IS IT TOTAL LUXURY YOURE AFTER Three-inch fillet steaks every day and the finest wines known to humanity Immaculate service blended with accommodation so good that youll spend ages bouncing around your bedroom finding out what all the knobs are for Oh and your own private beach, a 20m walk from your bedroom.
Think about all this, and then add in the best coral reefs Ive seen in years, and dive guides who ease you into the sea - only, just before you jump, they must first remove the ice-cold towel from your forehead without letting you move a muscle.
You can probably enjoy the amazing diving in the remote southern atolls of the Maldives in cheaper ways, it must be said, but such shameless pampering can only serve to make a holiday a memorable one in every way.
The Alila Villas on the island of Hadahaa in Gaafu Alif Atoll is a mere 35-mile hop from the Equator. It is also six miles from the nearest inhabited island, so there is no light pollution at night, and no little red seaplanes to disturb your waking hours. Its quiet, peaceful, unspoilt and very green in both its environmental footprint and its intent.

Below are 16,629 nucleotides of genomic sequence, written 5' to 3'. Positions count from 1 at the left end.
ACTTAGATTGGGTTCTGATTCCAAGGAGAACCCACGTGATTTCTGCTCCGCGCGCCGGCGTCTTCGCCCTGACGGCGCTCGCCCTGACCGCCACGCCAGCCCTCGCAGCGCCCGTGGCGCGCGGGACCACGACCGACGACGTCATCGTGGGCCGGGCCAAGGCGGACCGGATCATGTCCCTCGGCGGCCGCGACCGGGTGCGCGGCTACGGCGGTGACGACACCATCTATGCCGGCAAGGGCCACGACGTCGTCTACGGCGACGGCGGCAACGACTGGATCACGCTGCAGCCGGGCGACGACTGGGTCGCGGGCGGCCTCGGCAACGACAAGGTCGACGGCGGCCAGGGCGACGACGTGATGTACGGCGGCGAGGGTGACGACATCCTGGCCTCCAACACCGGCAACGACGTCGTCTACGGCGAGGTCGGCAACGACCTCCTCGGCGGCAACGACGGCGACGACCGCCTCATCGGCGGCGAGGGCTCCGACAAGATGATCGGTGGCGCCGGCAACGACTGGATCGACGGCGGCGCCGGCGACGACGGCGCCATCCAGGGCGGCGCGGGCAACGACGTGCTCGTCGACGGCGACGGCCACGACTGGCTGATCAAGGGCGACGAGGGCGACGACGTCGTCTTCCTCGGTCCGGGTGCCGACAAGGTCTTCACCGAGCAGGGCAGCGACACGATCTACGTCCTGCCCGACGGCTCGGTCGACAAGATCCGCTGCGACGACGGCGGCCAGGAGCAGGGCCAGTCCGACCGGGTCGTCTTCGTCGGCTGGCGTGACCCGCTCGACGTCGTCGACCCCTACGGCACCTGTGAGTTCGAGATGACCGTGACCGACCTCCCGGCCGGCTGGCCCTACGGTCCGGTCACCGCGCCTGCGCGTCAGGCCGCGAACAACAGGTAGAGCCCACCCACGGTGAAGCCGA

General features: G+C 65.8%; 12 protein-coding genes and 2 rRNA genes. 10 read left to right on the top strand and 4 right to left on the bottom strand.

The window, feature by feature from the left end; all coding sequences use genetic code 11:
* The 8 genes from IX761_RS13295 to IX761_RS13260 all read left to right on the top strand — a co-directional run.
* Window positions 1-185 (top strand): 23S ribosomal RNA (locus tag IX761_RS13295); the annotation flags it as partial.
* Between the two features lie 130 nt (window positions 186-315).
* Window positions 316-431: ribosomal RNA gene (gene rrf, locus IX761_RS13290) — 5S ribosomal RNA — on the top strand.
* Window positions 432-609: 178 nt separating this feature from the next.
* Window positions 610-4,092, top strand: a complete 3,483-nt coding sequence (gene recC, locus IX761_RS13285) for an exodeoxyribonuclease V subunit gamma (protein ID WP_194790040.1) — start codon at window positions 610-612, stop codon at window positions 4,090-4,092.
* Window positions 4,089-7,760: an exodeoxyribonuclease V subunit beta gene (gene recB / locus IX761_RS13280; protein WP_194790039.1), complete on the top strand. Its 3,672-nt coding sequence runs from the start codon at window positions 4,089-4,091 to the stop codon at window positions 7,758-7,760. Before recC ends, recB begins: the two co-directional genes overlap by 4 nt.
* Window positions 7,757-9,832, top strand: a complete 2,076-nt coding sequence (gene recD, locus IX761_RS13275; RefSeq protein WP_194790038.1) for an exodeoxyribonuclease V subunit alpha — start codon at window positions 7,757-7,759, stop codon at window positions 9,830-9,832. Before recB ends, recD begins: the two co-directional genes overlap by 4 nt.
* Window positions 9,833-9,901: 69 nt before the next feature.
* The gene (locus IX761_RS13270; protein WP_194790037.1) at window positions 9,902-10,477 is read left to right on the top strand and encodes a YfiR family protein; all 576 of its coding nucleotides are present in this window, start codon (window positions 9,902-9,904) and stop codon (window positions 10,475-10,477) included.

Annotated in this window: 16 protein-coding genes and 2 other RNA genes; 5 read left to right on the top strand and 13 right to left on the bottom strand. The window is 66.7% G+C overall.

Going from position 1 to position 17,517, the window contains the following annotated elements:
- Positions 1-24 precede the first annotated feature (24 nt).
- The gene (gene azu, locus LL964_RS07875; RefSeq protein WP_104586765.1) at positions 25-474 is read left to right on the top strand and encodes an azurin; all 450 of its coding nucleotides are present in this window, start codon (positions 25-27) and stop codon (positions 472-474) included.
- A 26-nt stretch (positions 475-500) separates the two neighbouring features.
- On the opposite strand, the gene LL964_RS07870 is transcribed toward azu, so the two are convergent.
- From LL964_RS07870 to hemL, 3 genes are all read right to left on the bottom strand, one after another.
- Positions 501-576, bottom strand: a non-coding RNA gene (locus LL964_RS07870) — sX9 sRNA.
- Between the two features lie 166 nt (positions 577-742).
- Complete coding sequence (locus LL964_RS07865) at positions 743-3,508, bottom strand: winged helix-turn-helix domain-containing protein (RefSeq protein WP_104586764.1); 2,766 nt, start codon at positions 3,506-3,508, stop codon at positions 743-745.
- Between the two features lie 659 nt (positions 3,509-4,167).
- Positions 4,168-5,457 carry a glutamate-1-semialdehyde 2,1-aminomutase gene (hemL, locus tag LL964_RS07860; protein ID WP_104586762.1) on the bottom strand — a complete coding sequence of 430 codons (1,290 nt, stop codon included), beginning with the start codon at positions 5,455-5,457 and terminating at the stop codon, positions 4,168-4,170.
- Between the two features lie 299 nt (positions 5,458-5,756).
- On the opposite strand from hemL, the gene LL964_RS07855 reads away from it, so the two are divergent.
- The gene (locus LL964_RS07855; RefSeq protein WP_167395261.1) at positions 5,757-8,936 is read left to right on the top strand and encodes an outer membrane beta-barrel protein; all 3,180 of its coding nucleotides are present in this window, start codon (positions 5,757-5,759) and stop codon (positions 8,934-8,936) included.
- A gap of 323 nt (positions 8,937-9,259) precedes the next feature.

The dive centre is called Blue Journeys, and when I dropped in at the end of September it, like the resort itself, had just opened. Everything was new.
Matthias, the manager, told me that he was discovering dive-sites all the time. I was more apprehensive than pleased about this at the time, as I was anxious not to be diving on untried sites, and wasting valuable hours under water.
The reality was rather different - because every site I visited was good. Because the area is pretty much undived, the array of pristine coral is a sight to behold.
On every dive I saw big, impressive sights, the sort of spectacles you would normally expect no more than once in four or five dives in the normal world of diving at a comparable resort.